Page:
It's a tactic most often used by someone who claims a career full of secret-squirrel, black ops missions as a SEAL, Green Beret, Ranger, Recon Marine, etc. while telling you not to bother looking into their background because their records are sealed. Special Operators exist, and the details of most of their operations will likely never see the light of day, but each and every one of them has a DD-214 which won't give you every detail of every operation but will damn sure tell you what their job was.

The SEAL candidate at BUD/S pictured above, if he made it through, will have it on his DD-214 when he gets out. Just like Bottle Breacher founder Eli Crane's DD-214 will tell you he was a SEAL and Tim Kennedy's will tell you he was a Green Beret whenever he finishes up his time in service. If someone was SpecOps, it can be verified and any claim that it can't should end the conversation immediately as the person telling you that is lying, full stop.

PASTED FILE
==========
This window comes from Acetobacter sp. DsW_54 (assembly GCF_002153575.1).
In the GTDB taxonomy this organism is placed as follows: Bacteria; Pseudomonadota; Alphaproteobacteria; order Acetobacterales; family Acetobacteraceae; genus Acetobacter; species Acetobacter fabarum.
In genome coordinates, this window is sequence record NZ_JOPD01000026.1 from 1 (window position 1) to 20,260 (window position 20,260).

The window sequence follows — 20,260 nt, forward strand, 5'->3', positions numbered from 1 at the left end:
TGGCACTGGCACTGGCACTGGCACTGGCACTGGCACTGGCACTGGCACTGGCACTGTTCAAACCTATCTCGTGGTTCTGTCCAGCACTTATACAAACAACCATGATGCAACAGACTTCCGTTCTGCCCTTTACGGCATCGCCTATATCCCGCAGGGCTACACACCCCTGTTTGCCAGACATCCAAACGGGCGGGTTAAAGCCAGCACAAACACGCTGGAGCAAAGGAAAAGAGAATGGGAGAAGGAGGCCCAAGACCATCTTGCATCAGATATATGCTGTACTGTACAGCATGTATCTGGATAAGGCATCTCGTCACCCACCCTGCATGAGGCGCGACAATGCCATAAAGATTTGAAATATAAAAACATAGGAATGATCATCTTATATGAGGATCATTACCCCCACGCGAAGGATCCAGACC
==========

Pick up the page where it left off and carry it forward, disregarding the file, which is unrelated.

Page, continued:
Even before all that, let's say someone is presenting as a super-double-secret operator. Ask yourself this: if their occupation was so hush-hush, to the point that there is no documented proof of them existing within the military, why would they be willing and able to tell you all about it?

2. The "Vague/Exaggerating" Veteran.

US Army Photo by Sgt. Ian Ives

This is a tougher one to spot. A recent example of an exaggerator is Jamie Morgan Kane, an actual Navy Corpsman who falsely claimed to have worked alongside Recon Marines and, like Phillips, was put on blast by retired SEAL Don Shipley. The folks in this category, strangely enough, are often actually veterans but use their military knowledge to exaggerate or fabricate major aspects of their service to differing levels of believability. Take for example the case of this fellow listed at This Ain't Hell who had an honorable 20-year career in the Navy as an Aviation Ordnanceman, but couldn't resist throwing on the Trident and telling everyone about his imaginary SEAL adventures and ethos after he retired.